Portraits of Wildflowers

Perspectives on Nature Photography

Archive for January 19th, 2023

A fifth installment of icicles

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On December 25th I spent nearly four hours photographing icicles hanging along a cliff in Great Hills Park just half a mile from home. In posts on December 28th, December 31st, January 8th, and January 14th you’ve seen how I tried out various approaches, both with and without flash. Now here are some more icicles from that productive session. The upside-down dead tree in the top photograph was an Ashe juniper, Juniperus ashei.



The second portrait is an artsy abstraction.
It’s almost monochrome, with a slight brown tinge in the lower left.

Icebergs often look blue. Icicles can appear that way, too:



Lots of the icicles that morning had a gnarly look. You might consider the ones below a sort of
bas-relief, given that they didn’t hang completely free of the vertical rock face behind them.
Once again the ice could almost pass for melted wax that had dripped and then congealed.







Last year I wrote a commentary about Marva Collins, an elementary school teacher in the poor Garfield Park neighborhood of Chicago. I quoted parts of an article by Carrie-Ann Biondi in the Spring 2019 issue of The Objective Standard, including this one:

Observers in Collins’s classroom repeatedly were astonished by the high-level curriculum she developed for students ages three to thirteen. She began each year with essays such as Ralph Waldo Emerson’s “Self-Reliance” and fables such as “The Little Red Hen.” Students soon moved on to poetry, including works by Rudyard Kipling and [Henry] Wadsworth Longfellow. In time, they progressed to Plato’s dialogues. By second and third grade, they were reading William Shakespeare’s plays (Macbeth and Hamlet were student favorites) and reciting Chaucer’s Canterbury Tales. With these under their belts, it was not uncommon for students to dive headlong into a seemingly unquenchable reading frenzy. And Collins kept hundreds of books on hand, suggesting just the right one for each student to read next. Each student wrote a report every two weeks about his latest book, presented it to the class, and answered questions raised by the other students. This sparked so much interest in reading that book that students vied to be next on the waiting list.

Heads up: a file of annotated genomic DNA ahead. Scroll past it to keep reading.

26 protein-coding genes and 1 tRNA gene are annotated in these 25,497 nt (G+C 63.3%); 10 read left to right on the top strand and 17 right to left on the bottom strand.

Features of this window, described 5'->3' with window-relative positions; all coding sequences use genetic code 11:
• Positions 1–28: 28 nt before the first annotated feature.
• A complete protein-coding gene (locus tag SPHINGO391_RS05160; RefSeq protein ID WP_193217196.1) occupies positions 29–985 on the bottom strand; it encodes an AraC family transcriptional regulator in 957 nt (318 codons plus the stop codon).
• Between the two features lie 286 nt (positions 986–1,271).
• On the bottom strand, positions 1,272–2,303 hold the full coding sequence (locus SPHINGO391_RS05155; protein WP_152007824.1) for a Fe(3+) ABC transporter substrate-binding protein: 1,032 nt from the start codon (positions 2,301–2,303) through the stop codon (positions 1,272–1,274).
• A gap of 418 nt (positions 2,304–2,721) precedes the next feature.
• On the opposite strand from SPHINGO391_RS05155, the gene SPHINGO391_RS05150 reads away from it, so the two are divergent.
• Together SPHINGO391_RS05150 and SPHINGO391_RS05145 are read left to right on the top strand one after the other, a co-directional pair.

This week I finished reading the 1982 (and updated in 1990) book Marva Collins’ Way, by the teacher herself and Civia Tamarkin, with a foreword by Alex Haley of Roots fame. Here’s a line that stood out:

The longer I taught in the public school system, the more I came to think that schools were concerned with everything but teaching.

That’s unfortunately as true today as it was in the 1970s and ’80s. This past November, people in Austin (but of course not me) approved a school bond package of $2,439,000,000 (that’s $2.4 billion!) mostly for school modernization projects, security improvements and other upgrades. None of that fortune will lead a single child to read better or do math better or know more about history, geography, or science. It’s a disgrace.

A big reason that so many children don’t learn much in schools is the ineffective methods that teachers have been trained to use. Here again Marva Collins was on to that half a century ago:

Over the years, I have come to believe that some of the problems plaguing modern education are the result of the emphasis placed on “progressive” teaching methods. In an effort to follow John Dewey’s notion of a student-centered rather than subject-centered approach to learning, schools have too often sacrificed subject matter, being more concerned with how they taught rather than what they taught. During the late 1960s and the 1970s, when our society was becoming fascinated with pop psychology, many young men and women entered the teaching profession thinking “As long as I can relate to a child, what difference does it make if he or she can’t spell cat?

If you’re interested in education, check out Marva Collins’ Way. In addition to dealing with effective approaches to teaching, the book includes many endearing stories about the children Marva Collins taught.


 © 2023 Steven Schwartzman




Written by Steve Schwartzman

January 19, 2023 at 4:31 AM

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